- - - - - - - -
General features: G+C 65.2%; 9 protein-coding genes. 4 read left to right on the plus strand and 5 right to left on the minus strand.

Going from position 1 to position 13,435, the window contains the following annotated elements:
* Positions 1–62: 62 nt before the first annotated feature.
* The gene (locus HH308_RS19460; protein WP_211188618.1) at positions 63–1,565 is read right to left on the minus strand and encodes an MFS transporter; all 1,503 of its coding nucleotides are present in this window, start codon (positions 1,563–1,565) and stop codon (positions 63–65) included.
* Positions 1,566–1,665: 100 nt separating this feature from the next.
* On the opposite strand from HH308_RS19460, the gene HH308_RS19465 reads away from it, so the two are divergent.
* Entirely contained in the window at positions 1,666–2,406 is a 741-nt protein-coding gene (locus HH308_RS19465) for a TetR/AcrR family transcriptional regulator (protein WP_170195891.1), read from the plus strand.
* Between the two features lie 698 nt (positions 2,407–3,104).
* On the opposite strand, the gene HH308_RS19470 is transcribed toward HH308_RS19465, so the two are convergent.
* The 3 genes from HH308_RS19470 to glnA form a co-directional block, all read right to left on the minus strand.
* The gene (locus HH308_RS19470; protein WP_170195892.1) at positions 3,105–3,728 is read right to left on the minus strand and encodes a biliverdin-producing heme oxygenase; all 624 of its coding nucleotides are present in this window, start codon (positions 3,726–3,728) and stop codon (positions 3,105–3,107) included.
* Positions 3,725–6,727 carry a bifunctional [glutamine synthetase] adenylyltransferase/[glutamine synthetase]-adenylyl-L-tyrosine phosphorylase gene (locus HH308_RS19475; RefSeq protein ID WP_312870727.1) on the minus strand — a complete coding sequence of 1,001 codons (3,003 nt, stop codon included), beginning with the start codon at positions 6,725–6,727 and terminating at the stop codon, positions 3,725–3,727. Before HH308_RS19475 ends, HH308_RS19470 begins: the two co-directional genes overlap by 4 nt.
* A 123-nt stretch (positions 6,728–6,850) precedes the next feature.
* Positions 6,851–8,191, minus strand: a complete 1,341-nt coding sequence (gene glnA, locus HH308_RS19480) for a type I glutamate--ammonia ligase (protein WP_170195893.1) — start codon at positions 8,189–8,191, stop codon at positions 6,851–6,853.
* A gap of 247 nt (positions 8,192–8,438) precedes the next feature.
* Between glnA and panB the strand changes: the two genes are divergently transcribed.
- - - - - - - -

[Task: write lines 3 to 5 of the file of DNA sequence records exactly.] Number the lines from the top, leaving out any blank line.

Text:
* Positions 1–62: 62 nt before the first annotated feature.
* The gene (locus HH308_RS19460; protein WP_211188618.1) at positions 63–1,565 is read right to left on the minus strand and encodes an MFS transporter; all 1,503 of its coding nucleotides are present in this window, start codon (positions 1,563–1,565) and stop codon (positions 63–65) included.
* Positions 1,566–1,665: 100 nt separating this feature from the next.